This HazMat event was reported to the Hazardous Substances Emergency Events Surveillance (HSEES) system operated by the Colorado Department of Health and Environment; HSEES was created by the Agency for Toxic Substances and Disease Registry (ATSDR) (8). This multistate* health department surveillance system tracks morbidity and mortality resulting from events involving the release of hazardous substances. However, because reporting HazMat events to HSEES is not mandatory, participating state health departments might not be informed about every event.

Production of homemade biodiesel can be dangerous for persons without appropriate training and equipment. Therefore, this fuel should be purchased from a licensed source.

Reported by: K Killip, Hazardous Materials Response Team, Parker Fire Protection District, Arapaho/Douglas County; C Kelley, Colorado Dept of Health and Environment. S Howell, National Biodiesel Board, Jefferson City, Missouri. DK Horton, MSPH, M Orr, MS, Div of Health Studies, Agency for Toxic Substances and Disease Registry.

* Colorado, Florida, Iowa, Louisiana, Michigan, Minnesota, New Jersey, New York, North Carolina, Oregon, Texas, Utah, Washington, and Wisconsin.

An event is defined as a sudden, uncontrolled, or illegal release or threatened release of at least 10 lbs or 1 gallon of a hazardous substance or any amount of a hazardous substance if it is on the mandatory reporting list.

References

  1. National Renewable Energy Laboratory. Survey of the quality and stability of biodiesel and biodiesel blends in the United States in 2004. Golden, CO: US Department of Energy, Office of Energy Efficiency and Renewable Energy; 2005. Available at http://www.biodiesel.org/resources/reportsdatabase/reports/gen/22051001_gen356.pdf.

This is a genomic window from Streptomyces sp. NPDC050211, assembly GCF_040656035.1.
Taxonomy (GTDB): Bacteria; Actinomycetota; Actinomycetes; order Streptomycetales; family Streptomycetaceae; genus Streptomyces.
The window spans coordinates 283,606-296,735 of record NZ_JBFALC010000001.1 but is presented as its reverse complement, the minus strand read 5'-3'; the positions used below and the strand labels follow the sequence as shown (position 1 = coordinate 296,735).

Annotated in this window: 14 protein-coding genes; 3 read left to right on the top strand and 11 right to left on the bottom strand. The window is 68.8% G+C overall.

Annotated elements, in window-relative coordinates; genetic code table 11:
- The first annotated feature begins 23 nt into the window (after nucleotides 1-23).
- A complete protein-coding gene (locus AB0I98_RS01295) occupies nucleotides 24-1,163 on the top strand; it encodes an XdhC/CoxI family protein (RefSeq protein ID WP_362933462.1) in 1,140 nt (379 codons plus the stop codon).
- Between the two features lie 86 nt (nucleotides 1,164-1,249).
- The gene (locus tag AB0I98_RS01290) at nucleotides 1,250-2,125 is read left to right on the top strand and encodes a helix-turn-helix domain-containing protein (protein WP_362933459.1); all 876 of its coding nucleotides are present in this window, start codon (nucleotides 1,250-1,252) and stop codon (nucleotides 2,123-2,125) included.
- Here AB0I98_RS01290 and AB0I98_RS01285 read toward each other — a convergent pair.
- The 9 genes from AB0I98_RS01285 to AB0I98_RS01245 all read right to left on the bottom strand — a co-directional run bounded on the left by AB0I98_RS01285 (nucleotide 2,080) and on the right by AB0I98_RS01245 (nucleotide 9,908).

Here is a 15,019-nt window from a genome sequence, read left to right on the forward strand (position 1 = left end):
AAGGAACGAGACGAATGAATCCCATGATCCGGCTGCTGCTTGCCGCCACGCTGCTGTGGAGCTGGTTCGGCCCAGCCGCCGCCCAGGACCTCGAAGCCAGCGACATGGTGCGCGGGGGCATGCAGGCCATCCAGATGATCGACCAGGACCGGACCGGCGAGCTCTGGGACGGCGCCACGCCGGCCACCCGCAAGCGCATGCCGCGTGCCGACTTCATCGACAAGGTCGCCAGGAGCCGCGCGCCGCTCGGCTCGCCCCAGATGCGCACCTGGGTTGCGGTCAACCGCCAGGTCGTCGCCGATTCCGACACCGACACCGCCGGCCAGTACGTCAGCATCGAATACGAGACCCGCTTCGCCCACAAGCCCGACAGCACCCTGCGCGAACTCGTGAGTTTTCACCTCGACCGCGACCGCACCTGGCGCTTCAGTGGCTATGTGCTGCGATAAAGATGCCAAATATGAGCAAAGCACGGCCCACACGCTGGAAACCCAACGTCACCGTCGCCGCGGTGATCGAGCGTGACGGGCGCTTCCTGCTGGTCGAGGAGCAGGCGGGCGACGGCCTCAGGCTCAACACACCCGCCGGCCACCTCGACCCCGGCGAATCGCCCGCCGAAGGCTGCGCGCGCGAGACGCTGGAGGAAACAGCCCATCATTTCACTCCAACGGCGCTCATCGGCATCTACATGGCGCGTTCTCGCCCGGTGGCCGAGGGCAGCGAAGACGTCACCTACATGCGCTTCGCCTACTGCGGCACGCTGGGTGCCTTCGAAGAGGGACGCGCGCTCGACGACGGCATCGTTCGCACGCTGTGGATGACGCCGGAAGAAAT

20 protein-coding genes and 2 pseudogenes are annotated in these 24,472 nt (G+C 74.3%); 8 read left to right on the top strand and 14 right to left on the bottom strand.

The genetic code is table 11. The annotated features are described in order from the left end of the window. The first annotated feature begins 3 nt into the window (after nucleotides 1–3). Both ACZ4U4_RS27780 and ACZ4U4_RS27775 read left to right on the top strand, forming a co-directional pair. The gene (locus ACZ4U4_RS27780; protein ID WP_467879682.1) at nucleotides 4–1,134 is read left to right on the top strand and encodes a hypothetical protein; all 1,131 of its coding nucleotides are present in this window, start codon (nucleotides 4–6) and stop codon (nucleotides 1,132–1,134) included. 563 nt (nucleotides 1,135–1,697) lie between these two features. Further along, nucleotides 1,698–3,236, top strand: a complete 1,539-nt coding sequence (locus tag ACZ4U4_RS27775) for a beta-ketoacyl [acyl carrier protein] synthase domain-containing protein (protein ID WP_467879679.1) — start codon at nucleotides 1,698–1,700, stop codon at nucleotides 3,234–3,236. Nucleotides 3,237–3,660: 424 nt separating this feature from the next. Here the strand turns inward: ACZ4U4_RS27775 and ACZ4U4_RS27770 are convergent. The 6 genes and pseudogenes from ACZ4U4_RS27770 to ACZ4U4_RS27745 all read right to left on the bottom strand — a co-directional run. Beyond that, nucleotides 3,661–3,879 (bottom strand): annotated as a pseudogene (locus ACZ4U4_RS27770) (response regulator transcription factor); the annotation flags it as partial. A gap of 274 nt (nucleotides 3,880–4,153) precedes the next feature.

2. US Department of Energy. Alternative fuels, biodiesel. Golden, CO: US Department of Energy, Office of Energy Efficiency and Renewable Energy; 2006. Available at http://www.eere.energy.gov/afdc/altfuel/biodiesel.html.
  3. US Department of Energy. Biodiesel handling and use guidelines. DOE/GO-102006-2288, 2nd ed. Golden, CO: US Department of Energy, Office of Energy Efficiency and Renewable Energy; 2006. Available at http://www.nrel.gov/vehiclesandfuels/npbf/pdfs/40555.pdf.
  4. National Biodiesel Board. Biodiesel basics. Jefferson City, MO: National Biodiesel Board; 2006. Available at http://www.biodiesel.org.
  5. US Department of Transportation. North American emergency response guidebook. Washington, DC: US Department of Transportation; 2004. Available at http://hazmat.dot.gov/pubs/erg/gydebook.htm.